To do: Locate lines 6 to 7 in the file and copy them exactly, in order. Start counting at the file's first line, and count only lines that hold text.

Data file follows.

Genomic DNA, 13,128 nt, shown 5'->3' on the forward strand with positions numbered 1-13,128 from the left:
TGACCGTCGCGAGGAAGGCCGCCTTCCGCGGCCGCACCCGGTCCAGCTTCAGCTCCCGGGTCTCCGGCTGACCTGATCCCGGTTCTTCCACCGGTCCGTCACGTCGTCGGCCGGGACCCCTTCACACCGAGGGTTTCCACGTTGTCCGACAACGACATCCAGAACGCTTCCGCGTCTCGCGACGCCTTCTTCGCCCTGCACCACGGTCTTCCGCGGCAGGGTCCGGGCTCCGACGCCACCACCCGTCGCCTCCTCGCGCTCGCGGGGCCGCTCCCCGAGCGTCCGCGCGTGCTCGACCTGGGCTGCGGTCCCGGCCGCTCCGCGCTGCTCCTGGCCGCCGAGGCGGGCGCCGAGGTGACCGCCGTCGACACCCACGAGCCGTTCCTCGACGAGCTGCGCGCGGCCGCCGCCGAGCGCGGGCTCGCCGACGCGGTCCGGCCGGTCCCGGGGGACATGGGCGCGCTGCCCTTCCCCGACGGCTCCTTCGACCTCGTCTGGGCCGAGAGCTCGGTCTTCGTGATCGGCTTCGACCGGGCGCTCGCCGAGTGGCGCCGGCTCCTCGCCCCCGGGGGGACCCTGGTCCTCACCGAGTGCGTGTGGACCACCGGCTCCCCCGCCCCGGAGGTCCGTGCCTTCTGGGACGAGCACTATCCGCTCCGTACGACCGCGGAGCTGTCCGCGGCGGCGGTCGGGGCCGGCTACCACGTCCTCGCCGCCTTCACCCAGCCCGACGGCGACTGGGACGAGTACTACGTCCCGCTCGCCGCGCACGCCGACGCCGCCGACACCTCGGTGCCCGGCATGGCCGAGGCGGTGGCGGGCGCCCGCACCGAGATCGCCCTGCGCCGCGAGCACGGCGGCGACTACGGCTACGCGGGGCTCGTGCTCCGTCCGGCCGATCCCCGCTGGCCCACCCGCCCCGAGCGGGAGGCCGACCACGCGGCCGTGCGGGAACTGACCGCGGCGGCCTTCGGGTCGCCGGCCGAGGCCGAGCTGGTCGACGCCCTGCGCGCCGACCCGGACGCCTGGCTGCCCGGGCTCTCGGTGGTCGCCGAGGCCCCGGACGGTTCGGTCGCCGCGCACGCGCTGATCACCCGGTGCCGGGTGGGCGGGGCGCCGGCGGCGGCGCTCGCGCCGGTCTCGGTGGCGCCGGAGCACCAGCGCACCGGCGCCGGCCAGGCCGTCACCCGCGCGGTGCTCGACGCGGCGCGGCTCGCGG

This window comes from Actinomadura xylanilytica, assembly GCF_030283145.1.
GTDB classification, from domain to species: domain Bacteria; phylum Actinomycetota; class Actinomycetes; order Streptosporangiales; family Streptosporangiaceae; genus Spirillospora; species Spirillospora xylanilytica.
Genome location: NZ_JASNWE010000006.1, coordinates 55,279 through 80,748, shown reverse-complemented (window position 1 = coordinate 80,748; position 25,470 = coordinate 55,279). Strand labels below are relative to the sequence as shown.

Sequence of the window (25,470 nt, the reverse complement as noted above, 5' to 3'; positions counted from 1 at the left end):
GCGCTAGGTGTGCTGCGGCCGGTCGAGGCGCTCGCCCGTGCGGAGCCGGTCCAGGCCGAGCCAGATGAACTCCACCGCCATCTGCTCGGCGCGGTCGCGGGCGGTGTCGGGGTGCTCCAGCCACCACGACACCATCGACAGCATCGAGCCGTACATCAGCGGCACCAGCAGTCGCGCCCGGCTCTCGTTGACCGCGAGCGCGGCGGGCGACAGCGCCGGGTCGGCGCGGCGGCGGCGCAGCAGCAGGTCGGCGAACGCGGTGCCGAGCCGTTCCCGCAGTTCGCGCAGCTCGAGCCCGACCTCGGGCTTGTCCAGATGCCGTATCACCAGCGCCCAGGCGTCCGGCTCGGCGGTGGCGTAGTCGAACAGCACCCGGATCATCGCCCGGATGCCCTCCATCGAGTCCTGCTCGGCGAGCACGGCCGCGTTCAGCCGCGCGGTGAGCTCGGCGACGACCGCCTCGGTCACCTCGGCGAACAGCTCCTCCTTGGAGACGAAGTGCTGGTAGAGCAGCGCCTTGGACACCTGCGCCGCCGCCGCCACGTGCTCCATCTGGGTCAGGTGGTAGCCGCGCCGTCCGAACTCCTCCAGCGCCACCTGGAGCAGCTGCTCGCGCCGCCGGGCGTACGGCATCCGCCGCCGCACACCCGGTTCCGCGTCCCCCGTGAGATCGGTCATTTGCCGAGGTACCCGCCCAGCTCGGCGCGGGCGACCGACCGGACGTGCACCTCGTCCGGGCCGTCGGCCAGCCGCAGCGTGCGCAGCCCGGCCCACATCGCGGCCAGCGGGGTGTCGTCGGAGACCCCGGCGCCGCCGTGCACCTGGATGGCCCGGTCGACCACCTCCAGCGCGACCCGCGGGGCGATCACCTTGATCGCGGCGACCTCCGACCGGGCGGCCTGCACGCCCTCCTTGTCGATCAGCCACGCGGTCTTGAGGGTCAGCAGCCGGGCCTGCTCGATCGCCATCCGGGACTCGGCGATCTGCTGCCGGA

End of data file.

Sequence of the window (25,470 nt, the reverse complement as noted above, 5' to 3'; positions counted from 1 at the left end):
GCGCTAGGTGTGCTGCGGCCGGTCGAGGCGCTCGCCCGTGCGGAGCCGGTCCAGGCCGAGCCAGATGAACTCCACCGCCATCTGCTCGGCGCGGTCGCGGGCGGTGTCGGGGTGCTCCAGCCACCACGACACCATCGACAGCATCGAGCCGTACATCAGCGGCACCAGCAGTCGCGCCCGGCTCTCGTTGACCGCGAGCGCGGCGGGCGACAGCGCCGGGTCGGCGCGGCGGCGGCGCAGCAGCAGGTCGGCGAACGCGGTGCCGAGCCGTTCCCGCAGTTCGCGCAGCTCGAGCCCGACCTCGGGCTTGTCCAGATGCCGTATCACCAGCGCCCAGGCGTCCGGCTCGGCGGTGGCGTAGTCGAACAGCACCCGGATCATCGCCCGGATGCCCTCCATCGAGTCCTGCTCGGCGAGCACGGCCGCGTTCAGCCGCGCGGTGAGCTCGGCGACGACCGCCTCGGTCACCTCGGCGAACAGCTCCTCCTTGGAGACGAAGTGCTGGTAGAGCAGCGCCTTGGACACCTGCGCCGCCGCCGCCACGTGCTCCATCTGGGTCAGGTGGTAGCCGCGCCGTCCGAACTCCTCCAGCGCCACCTGGAGCAGCTGCTCGCGCCGCCGGGCGTACGGCATCCGCCGCCGCACACCCGGTTCCGCGTCCCCCGTGAGATCGGTCATTTGCCGAGGTACCCGCCCAGCTCGGCGCGGGCGACCGACCGGACGTGCACCTCGTCCGGGCCGTCGGCCAGCCGCAGCGTGCGCAGCCCGGCCCACATCGCGGCCAGCGGGGTGTCGTCGGAGACCCCGGCGCCGCCGTGCACCTGGATGGCCCGGTCGACCACCTCCAGCGCGACCCGCGGGGCGATCACCTTGATCGCGGCGACCTCCGACCGGGCGGCCTGCACGCCCTCCTTGTCGATCAGCCACGCGGTCTTGAGGGTCAGCAGCCGGGCCTGCTCGATCGCCATCCGGGACTCGGCGATCTGCTGCCGGA